NEST: More than a pension
NEST’s Insight unit is looking at how to improve pensions outcomes for the less fortunate
- The research arm of the UK’s NEST master trust is forging links with academics and organisations in other countries
- A two-year trial of a ‘sidecar’ savings project aims to discover how auto-enrolment could aid financial wellbeing
- Further research is investigating expanding auto-enrolment to younger workers and the self-employed
More than 10m people have been auto-enrolled into UK workplace pension schemes since the policy came into force in 2014, according to government statistics.
With opt-out rates remaining lower than predicted even as mandatory minimum contributions have risen, it is little wonder that Guy Opperman, the UK’s pensions minister, and other politicians publicly celebrated its success.
However, at the National Employment Savings Trust (NEST), it is clear that this is just the beginning. Chief investment officer Mark Fawcett is continuing to explore scalable investment options suitable for a growing defined contribution (DC) scheme – assets under management grew from £2.8bn to £5.9bn (€3.2bn-6.4bn) in the year to 31 March 2019 – with a time horizon stretching far into the future.
It is not just the pension fund that is looking into the future. At NEST Insight, the fund’s research arm, staff have linked with universities and research groups across the world. Their goal is to share the lessons from the start of auto-enrolment and explore how to improve the financial wellbeing of pension savers.
The research body emerged from the first months of work building NEST – then known as the Personal Accounts Delivery Authority. “One of the first things we recognised was that the population for auto-enrolment was not the same as the customers of the established corporate pensions market,” says Matthew Blakstad, assistant director at NEST Insight. “We couldn’t find a lot of research focused on that market – which shouldn’t be a surprise because these people hadn’t been a target client group.”
Staff engaged with academics, researchers and behavioural scientists to understand this new client base. “By virtue of setting up NEST we started entering into collaborative research projects,” he says.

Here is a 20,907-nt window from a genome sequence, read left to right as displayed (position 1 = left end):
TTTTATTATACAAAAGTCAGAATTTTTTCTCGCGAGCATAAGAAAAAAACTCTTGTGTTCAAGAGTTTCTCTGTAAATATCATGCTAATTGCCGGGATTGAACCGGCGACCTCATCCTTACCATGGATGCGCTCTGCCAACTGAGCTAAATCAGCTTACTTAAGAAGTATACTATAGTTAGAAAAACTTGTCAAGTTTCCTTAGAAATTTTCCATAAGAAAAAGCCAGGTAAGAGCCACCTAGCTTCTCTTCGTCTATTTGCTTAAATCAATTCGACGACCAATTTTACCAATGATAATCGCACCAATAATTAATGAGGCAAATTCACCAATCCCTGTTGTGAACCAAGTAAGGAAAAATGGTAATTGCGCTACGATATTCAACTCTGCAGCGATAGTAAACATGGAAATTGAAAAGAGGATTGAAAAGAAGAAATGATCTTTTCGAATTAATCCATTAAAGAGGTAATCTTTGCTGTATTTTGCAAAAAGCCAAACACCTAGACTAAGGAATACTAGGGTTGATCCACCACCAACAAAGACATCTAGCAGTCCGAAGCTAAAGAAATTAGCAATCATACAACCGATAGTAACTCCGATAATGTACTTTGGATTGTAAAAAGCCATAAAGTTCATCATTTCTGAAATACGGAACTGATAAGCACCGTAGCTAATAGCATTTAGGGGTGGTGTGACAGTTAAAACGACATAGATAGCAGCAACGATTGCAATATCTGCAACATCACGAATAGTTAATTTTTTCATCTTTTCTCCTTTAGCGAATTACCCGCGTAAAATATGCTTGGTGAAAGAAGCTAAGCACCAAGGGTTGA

However, this wasn’t the normal activity of a pension fund, and energy and resources had to be channelled into the growth of the fund itself. As a result, NEST Insight was launched three years ago as a “quasi-independent” entity within NEST but funded (in part) by commercial partners.
Fast-forward three years to NEST Insight’s 2019 conference, hosted in July by JP Morgan Asset Management in London. NEST staff mixed with academics, researchers, asset managers and representatives of other DC master trusts. The event explored themes beyond UK pension policy, with financial wellbeing and inclusion at the core of most speakers’ addresses, demonstrative of the research body’s remit.
On the eve of the 2019 conference, as the think tank announced a strategic partnership with Invesco, executive director Will Sandbrook said NEST Insight wanted to “drive real change”.
“We conduct research that’s the first of its kind, testing practical solutions and sharing those insights widely and freely,” Sandbrook said. “We believe that what we learn can help inform and support others who are similarly working to improve the outcomes of defined contribution savers, and help those who are yet to start saving, in the UK and around the globe.”
One example is research conducted in partnership with Netspar and Maastricht University. The organisations’ initial work – summarised in a 2017 paper co-authored by Blakstad and Maastricht University’s Elisabeth Brüggen and Thomas Post – looked into how pension providers could communicate more effectively and sensitively with members around life events, such as a new job, redundancy, or bereavement.